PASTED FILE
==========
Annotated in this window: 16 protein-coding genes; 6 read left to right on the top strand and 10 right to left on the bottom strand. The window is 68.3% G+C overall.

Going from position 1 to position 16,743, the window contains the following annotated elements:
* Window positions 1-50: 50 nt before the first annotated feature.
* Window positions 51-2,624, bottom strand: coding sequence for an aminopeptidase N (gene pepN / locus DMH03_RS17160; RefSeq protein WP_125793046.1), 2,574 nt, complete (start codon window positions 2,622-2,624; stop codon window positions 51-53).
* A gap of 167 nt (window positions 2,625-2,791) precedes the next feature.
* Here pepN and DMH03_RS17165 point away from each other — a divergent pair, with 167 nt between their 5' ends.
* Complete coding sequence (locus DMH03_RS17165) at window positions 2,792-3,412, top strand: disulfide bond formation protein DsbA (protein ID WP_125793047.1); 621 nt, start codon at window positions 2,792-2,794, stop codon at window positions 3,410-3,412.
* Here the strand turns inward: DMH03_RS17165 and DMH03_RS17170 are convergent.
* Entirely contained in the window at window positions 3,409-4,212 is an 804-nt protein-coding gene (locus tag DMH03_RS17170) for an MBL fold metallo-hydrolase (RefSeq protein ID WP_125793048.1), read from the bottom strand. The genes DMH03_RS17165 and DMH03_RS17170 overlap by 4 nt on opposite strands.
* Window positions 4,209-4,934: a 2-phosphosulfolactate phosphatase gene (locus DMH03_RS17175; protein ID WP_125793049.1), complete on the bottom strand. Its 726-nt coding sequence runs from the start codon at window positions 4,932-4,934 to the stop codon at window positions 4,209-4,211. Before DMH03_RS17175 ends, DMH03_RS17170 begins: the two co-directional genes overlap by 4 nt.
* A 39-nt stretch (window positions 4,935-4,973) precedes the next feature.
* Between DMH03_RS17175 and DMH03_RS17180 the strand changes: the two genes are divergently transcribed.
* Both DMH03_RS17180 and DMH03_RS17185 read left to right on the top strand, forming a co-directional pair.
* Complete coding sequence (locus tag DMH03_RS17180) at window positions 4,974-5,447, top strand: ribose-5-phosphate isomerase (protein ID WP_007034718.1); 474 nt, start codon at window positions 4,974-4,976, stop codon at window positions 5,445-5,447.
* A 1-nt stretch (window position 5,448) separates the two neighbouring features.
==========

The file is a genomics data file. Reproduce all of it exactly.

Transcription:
Annotated in this window: 16 protein-coding genes; 6 read left to right on the top strand and 10 right to left on the bottom strand. The window is 68.3% G+C overall.

Going from position 1 to position 16,743, the window contains the following annotated elements:
* Window positions 1-50: 50 nt before the first annotated feature.
* Window positions 51-2,624, bottom strand: coding sequence for an aminopeptidase N (gene pepN / locus DMH03_RS17160; RefSeq protein WP_125793046.1), 2,574 nt, complete (start codon window positions 2,622-2,624; stop codon window positions 51-53).
* A gap of 167 nt (window positions 2,625-2,791) precedes the next feature.
* Here pepN and DMH03_RS17165 point away from each other — a divergent pair, with 167 nt between their 5' ends.
* Complete coding sequence (locus DMH03_RS17165) at window positions 2,792-3,412, top strand: disulfide bond formation protein DsbA (protein ID WP_125793047.1); 621 nt, start codon at window positions 2,792-2,794, stop codon at window positions 3,410-3,412.
* Here the strand turns inward: DMH03_RS17165 and DMH03_RS17170 are convergent.
* Entirely contained in the window at window positions 3,409-4,212 is an 804-nt protein-coding gene (locus tag DMH03_RS17170) for an MBL fold metallo-hydrolase (RefSeq protein ID WP_125793048.1), read from the bottom strand. The genes DMH03_RS17165 and DMH03_RS17170 overlap by 4 nt on opposite strands.
* Window positions 4,209-4,934: a 2-phosphosulfolactate phosphatase gene (locus DMH03_RS17175; protein ID WP_125793049.1), complete on the bottom strand. Its 726-nt coding sequence runs from the start codon at window positions 4,932-4,934 to the stop codon at window positions 4,209-4,211. Before DMH03_RS17175 ends, DMH03_RS17170 begins: the two co-directional genes overlap by 4 nt.
* A 39-nt stretch (window positions 4,935-4,973) precedes the next feature.
* Between DMH03_RS17175 and DMH03_RS17180 the strand changes: the two genes are divergently transcribed.
* Both DMH03_RS17180 and DMH03_RS17185 read left to right on the top strand, forming a co-directional pair.
* Complete coding sequence (locus tag DMH03_RS17180) at window positions 4,974-5,447, top strand: ribose-5-phosphate isomerase (protein ID WP_007034718.1); 474 nt, start codon at window positions 4,974-4,976, stop codon at window positions 5,445-5,447.
* A 1-nt stretch (window position 5,448) separates the two neighbouring features.